Sophos says about 58 percent of the organizations it helps block access to these Web proxies are colleges or school systems, and 42 percent are from the business world -- mostly in media/broadcasting, public services, hospitals, and law firms. "Although most of the institutions we have encountered who are suffering from abuse of Web anonymizing proxies are educational establishments, a higher number than we expected are corporations," says Graham Cluley, senior technology consultant for Sophos. "So although schools and colleges may have more users trying to avoid their Web filtering solutions, it definitely is a problem in business, too."

And the number of Web anonymizer/proxy tools has grown rapidly, tripling over the past two years, says FaceTime's Cabri. The trouble for businesses, of course, is the potential for silent malware infections, data leakage, and legal problems. "They don't know what's going on with the apps users are accessing with those proxies," he says.

And bypassing a Web filter typically means the traffic is bypassing anti-malware gateways, as well, notes Tom Newton, product manager for SmoothWall. Not knowing the risks your users are taking or where they are picking up potential infections leaves the organization wide open to attack, too. "The whole point of the tool is that it's untraceable," he says. For an organization to detect this unauthorized Web behavior is "a lot about having some oversight on what's going on in the network," he says.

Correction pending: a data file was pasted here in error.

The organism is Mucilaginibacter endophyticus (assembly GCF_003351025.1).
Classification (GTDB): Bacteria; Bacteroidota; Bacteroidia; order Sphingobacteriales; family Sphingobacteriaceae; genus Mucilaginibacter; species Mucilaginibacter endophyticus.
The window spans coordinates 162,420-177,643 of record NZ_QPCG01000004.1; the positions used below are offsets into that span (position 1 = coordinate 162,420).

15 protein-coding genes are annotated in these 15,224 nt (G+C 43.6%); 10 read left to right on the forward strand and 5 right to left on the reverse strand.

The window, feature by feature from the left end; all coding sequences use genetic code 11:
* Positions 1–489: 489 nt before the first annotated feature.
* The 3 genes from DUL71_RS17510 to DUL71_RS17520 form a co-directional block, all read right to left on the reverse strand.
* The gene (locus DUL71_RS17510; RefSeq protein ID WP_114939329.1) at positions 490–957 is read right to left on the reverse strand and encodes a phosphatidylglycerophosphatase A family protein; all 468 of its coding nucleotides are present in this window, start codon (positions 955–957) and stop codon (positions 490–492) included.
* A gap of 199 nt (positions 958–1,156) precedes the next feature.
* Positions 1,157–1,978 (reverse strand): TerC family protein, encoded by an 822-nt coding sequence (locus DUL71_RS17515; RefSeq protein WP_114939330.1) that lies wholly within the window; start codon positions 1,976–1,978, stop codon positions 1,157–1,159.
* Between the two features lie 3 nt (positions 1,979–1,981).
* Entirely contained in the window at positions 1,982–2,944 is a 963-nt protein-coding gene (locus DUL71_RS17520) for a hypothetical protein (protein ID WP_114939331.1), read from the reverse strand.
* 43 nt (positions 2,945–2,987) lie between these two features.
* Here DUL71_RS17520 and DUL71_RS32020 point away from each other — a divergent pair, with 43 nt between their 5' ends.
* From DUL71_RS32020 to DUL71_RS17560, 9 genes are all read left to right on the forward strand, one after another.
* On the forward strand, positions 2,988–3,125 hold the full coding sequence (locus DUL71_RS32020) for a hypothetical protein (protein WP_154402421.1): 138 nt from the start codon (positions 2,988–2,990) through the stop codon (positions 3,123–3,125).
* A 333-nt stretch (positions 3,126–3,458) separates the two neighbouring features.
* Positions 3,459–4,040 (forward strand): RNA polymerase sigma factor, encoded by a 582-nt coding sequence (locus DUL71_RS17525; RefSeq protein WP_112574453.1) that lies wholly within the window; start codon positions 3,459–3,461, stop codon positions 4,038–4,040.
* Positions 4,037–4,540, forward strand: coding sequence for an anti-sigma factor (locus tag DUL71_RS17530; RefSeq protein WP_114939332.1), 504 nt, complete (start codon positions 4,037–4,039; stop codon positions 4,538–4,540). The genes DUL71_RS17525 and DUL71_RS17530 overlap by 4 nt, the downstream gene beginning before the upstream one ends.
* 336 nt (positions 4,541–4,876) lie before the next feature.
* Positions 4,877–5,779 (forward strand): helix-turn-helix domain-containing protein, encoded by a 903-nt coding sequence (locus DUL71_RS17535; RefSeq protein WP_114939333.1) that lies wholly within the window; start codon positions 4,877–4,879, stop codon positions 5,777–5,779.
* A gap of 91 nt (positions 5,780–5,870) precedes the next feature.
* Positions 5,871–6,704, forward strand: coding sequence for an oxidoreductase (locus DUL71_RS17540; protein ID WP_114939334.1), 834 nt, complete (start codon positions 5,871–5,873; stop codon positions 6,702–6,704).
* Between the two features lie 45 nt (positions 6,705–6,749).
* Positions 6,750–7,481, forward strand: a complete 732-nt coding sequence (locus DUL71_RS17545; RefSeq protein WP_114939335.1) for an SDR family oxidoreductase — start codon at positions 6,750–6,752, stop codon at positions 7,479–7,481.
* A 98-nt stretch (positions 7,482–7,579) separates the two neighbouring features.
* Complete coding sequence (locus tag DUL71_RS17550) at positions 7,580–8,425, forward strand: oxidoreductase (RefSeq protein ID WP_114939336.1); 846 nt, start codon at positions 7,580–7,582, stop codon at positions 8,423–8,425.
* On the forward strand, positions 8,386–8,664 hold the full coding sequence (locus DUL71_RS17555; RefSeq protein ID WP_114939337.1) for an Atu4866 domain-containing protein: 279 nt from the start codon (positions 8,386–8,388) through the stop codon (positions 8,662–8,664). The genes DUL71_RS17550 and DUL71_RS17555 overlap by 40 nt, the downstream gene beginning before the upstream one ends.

Stewart Allen, a Toronto-based independent consultant, says enterprise use of proxies isn't necessarily increasing -- it's just an ongoing problem. For the most part, bypassing filters isn't overly difficult: Less-technical users can Google to find anonymizers or proxy services, while more sophisticated users can set up a "jump station" in their homes that they can use from work to go out to the Web unrestricted, he says.

But users who go to these lengths to bypass security don't want to get caught, so they are typically not easy to find. "The people who know how to get around Web proxies also know how to get around almost any other type of security," says Robert "RSnake" Hansen, founder of SecTheory.

Have a comment on this story? Please click "Discuss" below. If you'd like to contact Dark Reading's editors directly, send us a message Kelly Jackson Higgins is the Executive Editor of Dark Reading. She is an award-winning veteran technology and business journalist with more than two decades of experience in reporting and editing for various publications, including Network Computing, Secure Enterprise ... View Full Bio

Comment  | 
Print  | 
More Insights
Comments
Newest First  |  Oldest First  |  Threaded View
COVID-19: Latest Security News & Commentary
Dark Reading Staff 10/27/2020
Chinese Attackers' Favorite Flaws Prove Global Threats, Research Shows
Kelly Sheridan, Staff Editor, Dark Reading,  10/27/2020